July 13 (Bloomberg) -- US Airways Group Inc., which seeks a merger with AMR Corp.’s American Airlines, backs the carrier’s request for more time to develop a bankruptcy restructuring plan.
American has asked U.S. Bankruptcy Judge Sean Lane in Manhattan to extend to the end of the year its exclusive right to file a plan as it considers mergers. US Airways told Lane yesterday that the request should be granted, citing AMR’s intention to consider strategic alternatives.
“The need for such an assessment, and the commitment to conduct it, provide cause for the extension,” the airline said in a court filing.
AMR Chief Executive Officer Tom Horton told employees in a letter July 10 that it makes sense for American to consider mergers and that the airline had discussed with the committee representing unsecured creditors “multiple options” available to the company.
AMR, based in Fort Worth, Texas, and the creditors committee want the exclusive right to file a bankruptcy plan extended to Dec. 28 from Sept. 28. Lane is scheduled to consider the request at a July 19 hearing. An extension would prevent others from proposing rival plans.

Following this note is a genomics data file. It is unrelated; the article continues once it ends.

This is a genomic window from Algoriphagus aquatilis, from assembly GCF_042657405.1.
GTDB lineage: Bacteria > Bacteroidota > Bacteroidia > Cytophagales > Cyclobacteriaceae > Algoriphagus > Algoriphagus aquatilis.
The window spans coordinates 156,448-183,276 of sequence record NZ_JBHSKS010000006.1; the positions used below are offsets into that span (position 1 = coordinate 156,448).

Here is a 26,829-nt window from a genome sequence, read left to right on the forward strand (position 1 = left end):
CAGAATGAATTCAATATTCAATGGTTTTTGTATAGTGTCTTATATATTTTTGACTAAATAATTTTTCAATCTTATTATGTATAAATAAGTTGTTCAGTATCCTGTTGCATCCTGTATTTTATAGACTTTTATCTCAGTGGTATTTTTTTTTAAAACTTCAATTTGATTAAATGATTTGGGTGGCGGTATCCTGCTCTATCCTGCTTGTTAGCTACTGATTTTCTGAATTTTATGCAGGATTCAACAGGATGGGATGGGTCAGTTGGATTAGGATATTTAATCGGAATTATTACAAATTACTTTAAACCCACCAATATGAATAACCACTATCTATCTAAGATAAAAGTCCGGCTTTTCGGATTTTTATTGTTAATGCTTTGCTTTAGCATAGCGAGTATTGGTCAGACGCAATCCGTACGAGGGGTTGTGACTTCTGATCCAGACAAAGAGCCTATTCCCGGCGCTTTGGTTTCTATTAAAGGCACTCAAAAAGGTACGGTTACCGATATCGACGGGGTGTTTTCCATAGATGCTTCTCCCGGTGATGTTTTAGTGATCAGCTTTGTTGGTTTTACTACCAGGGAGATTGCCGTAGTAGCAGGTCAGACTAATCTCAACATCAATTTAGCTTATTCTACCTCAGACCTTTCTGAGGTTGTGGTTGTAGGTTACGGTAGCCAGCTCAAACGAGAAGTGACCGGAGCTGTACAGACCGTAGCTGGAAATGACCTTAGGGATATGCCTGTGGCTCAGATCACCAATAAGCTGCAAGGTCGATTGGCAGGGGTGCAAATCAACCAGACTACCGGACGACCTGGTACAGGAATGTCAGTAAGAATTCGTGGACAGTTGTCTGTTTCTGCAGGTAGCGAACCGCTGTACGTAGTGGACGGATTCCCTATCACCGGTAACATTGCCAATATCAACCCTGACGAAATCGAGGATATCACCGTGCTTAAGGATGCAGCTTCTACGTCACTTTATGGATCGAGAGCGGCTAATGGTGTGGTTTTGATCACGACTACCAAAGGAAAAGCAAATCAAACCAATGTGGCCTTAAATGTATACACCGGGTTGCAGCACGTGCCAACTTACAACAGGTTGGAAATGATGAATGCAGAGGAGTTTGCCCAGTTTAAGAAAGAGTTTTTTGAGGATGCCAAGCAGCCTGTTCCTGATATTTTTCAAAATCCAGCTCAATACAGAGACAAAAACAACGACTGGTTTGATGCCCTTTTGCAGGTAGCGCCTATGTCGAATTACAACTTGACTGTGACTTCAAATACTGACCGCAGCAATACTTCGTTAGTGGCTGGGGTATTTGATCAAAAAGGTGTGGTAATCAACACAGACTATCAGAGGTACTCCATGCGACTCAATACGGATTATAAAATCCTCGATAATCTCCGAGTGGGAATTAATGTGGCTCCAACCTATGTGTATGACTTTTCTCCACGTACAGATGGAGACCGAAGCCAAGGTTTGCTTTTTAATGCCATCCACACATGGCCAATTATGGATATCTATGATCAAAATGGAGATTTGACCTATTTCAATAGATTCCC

American and the creditors committee said in court papers they intend to complete “a fair, balanced and transparent strategic alternatives assessment.”
US Airways said it is a creditor of AMR. The Tempe, Arizona-based airline owns $1 million of debt for which it paid about $600,000, spokesman John McDonald said in an e-mail. The airline bought the debt to ensure it has standing to participate in American’s bankruptcy case, he said.
US Airways shares rose 3.4 percent to $14.44 at 12:37 p.m. in New York Stock Exchange composite trading.
“We think this will be particularly important now that AMR has publicly committed itself to a review of strategic alternatives,” McDonald said.
Bruce Hicks, an AMR spokesman, said in a statement that the US Airways court filing supporting the exclusivity extension is “a meaningless ploy to garner publicity.”
“US Airways admits they own a very small amount of debt which gives them no special position with the court or in this process,” Hicks said. “Our focus remains on creating the strongest company and greatest value for our stakeholders.”
The case is In re AMR Corp., 11-15463, U.S. Bankruptcy Court, Southern District of New York (Manhattan).
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